The two side walls support a series of transverse wall sections which form a fluid passageway through the scoop. Thus there is supported by the front side wall sections 20 and extending from the entry end of the scoop to a point approximately two thirds the length of such front sections, a transverse wall section 24 which is disposed in converging relation with said outer longitudinal edges 23 so that it forms with the inner cylinder surface a funnel-shaped intake passage 25 which terminates in a relatively narrow transverse intake slot 26. Adjoining the rear end of transverse wall section 24 and also supported at its ends by the side wall sections 20 is a transverse wall section 27 which is disposed in diverging relation with a transverse wall section 28 supported at its ends by the side wall sections 20 and extending inwardly from the longitudinal edges 23 at the intake slot 26 to a transverse ridge 29 forming a weir in the scoop. Disposed at about 100 to transverse wall section 28 is a transverse wall section 30 which extends outwardly from ridge 29 to a point adjacent to or at the longitudinal edges 23 and is then joined with a transverse wall section 31 which inclines inwardly and rearwardly beyond the ends of the side wall sections 21. Associated with the transverse wall sections 30 and 31 are transverse wall sections 32 and 33, respectively, which incline generally rearwardly and outwardly to a point approximately midway of the intermediate side wall sections 21 where the rear edge of transverse wall section 33 forms a transverse restricted opening 34 with transverse wall section 31. It will be noted that the transverse wall sections 30 and 31 form with the side walls of the scoop a pocket 35 in rear of the weir 29 and that the outlet of such pocket is the restriction 34 which is located below the weir 29. The restricted outlet 34 is followed by a diverging passage portion 36 formed by the transverse wall section 31 and a transverse wall section 37 extending from the rear edge of transverse wall section 33 at the outlet 34 to the rear edge of transverse wall section 31. The transverse wall sections 24, 27, 32, 33 and 37 constitute the inner wall sections, and the transverse wall sections 28, 30 and 31 constitute the outer wall sections of the longitudinally extending fluid passageway which is formed to provide the intake slot 26, the weir 29, the pocket 35, the restricted opening 34- and the diverging portion or section 36. It will be noted more clearly from FIG. 2 that the rear converging side wall sections 38 beyond the side wall sections 21 close the sides at the rear end portion of the diverging section 36 up to the coupling flange 39 which encircles the tubularly-shaped end of such diverging section 36. The flange 39 connects the discharge tube 16 to such tubularly-shaped'end of the scoop.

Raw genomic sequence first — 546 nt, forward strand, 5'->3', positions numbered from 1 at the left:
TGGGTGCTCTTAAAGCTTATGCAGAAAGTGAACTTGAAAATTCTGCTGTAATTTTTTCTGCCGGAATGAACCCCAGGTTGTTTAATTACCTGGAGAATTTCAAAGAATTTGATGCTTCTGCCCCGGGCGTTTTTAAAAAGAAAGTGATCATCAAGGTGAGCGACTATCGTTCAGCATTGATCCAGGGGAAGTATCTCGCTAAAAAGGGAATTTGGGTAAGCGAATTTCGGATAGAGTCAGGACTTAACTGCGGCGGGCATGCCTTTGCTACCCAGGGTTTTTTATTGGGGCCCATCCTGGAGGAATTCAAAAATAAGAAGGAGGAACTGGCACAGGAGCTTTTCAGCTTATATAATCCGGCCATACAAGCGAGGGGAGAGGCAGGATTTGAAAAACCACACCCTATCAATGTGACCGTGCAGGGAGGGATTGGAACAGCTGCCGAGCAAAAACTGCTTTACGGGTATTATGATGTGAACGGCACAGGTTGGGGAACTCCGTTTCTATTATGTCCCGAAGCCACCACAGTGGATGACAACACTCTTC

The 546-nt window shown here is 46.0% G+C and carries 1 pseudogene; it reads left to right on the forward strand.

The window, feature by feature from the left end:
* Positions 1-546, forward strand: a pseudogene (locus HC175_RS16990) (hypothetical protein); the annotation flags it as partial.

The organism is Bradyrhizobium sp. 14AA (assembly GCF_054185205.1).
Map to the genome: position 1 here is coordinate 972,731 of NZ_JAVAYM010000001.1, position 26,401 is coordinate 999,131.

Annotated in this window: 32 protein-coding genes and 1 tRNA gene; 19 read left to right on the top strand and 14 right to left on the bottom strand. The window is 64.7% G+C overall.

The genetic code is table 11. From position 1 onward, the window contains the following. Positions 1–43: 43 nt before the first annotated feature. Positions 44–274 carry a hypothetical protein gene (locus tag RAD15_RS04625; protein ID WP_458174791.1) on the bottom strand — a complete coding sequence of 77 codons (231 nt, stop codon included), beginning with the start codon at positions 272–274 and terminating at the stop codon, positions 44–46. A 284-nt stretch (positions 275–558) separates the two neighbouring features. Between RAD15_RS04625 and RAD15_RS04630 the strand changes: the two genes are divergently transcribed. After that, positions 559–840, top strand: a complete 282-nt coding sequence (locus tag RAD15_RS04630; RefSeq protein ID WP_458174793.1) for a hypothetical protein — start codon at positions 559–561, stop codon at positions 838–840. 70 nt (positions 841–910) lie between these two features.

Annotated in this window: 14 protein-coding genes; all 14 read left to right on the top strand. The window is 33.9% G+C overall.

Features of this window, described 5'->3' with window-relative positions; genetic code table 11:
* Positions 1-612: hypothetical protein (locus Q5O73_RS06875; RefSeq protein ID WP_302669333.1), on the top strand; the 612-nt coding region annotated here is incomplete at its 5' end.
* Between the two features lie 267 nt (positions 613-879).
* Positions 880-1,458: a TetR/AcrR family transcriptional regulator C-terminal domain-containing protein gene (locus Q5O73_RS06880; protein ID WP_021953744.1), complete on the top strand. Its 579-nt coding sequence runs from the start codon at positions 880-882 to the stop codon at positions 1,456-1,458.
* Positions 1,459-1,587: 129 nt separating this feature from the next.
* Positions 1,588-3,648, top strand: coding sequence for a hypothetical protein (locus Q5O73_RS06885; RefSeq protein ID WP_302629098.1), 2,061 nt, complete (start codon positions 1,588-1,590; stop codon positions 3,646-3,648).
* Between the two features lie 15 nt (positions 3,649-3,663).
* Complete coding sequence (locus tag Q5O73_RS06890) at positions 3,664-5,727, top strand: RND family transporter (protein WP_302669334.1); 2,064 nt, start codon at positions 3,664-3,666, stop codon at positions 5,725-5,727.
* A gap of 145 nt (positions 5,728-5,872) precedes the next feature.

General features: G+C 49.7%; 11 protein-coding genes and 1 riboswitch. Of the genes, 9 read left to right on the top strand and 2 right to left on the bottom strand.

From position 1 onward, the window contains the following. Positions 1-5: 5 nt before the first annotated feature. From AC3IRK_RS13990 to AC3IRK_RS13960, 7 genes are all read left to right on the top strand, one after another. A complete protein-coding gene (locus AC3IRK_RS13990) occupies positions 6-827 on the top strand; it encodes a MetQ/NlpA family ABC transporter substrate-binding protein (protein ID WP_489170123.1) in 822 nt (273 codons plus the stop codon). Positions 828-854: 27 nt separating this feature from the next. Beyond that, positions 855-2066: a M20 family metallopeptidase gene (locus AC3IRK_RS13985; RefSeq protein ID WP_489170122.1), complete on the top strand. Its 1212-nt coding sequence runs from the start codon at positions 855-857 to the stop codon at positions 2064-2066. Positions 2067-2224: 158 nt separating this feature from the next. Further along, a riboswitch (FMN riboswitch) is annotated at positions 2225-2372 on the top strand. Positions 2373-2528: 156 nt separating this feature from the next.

It will be understood that when the cylinder revolves at high speed in the direction of the arrow 12, a film of condensate 40 (note the left hand side of FIG. 3) is formed on the inside surface of the cylinder by centrifugal force. The scoop 13 revolves in the same direction 12 and at the same speed as the cylinder and during such movement the condensate 40 is fed into the intake slot 26 by the converging section 24. The condensate flows through the slot 26 into the scoop as indicated by the arrow 17 and over the weir 29 to collect in the pocket 35. The steam which is drawn from the interior of the cylinder and also enters the scoop through the intake slot 26 is prevented by the weir 29 from blowing back into the cylinder any of the condensate accumulated in the pocket 35. The condensate removal from the cylinder therefore is almost complete, there being only left inside the cylinder an extremely thin film of condensate which from a practical standpoint is not detrimental to the heat transfer between the steam and the cylinder wall, and does not result in any increase in the power required to drive the dryer.